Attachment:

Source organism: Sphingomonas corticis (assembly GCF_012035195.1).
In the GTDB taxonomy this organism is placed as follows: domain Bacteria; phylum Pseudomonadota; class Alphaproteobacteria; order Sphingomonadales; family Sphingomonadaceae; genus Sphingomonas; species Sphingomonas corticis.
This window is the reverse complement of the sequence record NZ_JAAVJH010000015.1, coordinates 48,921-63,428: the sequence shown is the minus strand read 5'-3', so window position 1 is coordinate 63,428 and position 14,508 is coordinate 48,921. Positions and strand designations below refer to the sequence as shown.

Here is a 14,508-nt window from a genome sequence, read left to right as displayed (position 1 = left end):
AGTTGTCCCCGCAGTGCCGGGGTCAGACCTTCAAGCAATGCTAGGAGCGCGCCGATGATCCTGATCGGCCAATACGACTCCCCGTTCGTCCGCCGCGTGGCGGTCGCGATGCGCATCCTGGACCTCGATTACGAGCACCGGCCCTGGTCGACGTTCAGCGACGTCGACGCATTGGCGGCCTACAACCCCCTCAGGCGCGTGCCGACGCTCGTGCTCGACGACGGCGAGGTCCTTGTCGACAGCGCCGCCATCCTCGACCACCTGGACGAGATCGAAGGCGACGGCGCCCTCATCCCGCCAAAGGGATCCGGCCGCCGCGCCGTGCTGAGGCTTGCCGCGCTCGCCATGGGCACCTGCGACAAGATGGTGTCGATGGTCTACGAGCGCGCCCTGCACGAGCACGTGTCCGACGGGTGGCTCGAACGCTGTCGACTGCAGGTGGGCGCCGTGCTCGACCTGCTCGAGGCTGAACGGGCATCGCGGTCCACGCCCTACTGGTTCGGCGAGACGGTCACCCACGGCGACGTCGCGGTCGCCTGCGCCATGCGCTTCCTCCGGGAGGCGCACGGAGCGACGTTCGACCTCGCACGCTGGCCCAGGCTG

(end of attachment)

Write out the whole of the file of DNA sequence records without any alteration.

Source organism: Sphingomonas corticis (assembly GCF_012035195.1).
In the GTDB taxonomy this organism is placed as follows: domain Bacteria; phylum Pseudomonadota; class Alphaproteobacteria; order Sphingomonadales; family Sphingomonadaceae; genus Sphingomonas; species Sphingomonas corticis.
This window is the reverse complement of the sequence record NZ_JAAVJH010000015.1, coordinates 48,921-63,428: the sequence shown is the minus strand read 5'-3', so window position 1 is coordinate 63,428 and position 14,508 is coordinate 48,921. Positions and strand designations below refer to the sequence as shown.

Here is a 14,508-nt window from a genome sequence, read left to right as displayed (position 1 = left end):
AGTTGTCCCCGCAGTGCCGGGGTCAGACCTTCAAGCAATGCTAGGAGCGCGCCGATGATCCTGATCGGCCAATACGACTCCCCGTTCGTCCGCCGCGTGGCGGTCGCGATGCGCATCCTGGACCTCGATTACGAGCACCGGCCCTGGTCGACGTTCAGCGACGTCGACGCATTGGCGGCCTACAACCCCCTCAGGCGCGTGCCGACGCTCGTGCTCGACGACGGCGAGGTCCTTGTCGACAGCGCCGCCATCCTCGACCACCTGGACGAGATCGAAGGCGACGGCGCCCTCATCCCGCCAAAGGGATCCGGCCGCCGCGCCGTGCTGAGGCTTGCCGCGCTCGCCATGGGCACCTGCGACAAGATGGTGTCGATGGTCTACGAGCGCGCCCTGCACGAGCACGTGTCCGACGGGTGGCTCGAACGCTGTCGACTGCAGGTGGGCGCCGTGCTCGACCTGCTCGAGGCTGAACGGGCATCGCGGTCCACGCCCTACTGGTTCGGCGAGACGGTCACCCACGGCGACGTCGCGGTCGCCTGCGCCATGCGCTTCCTCCGGGAGGCGCACGGAGCGACGTTCGACCTCGCACGCTGGCCCAGGCTG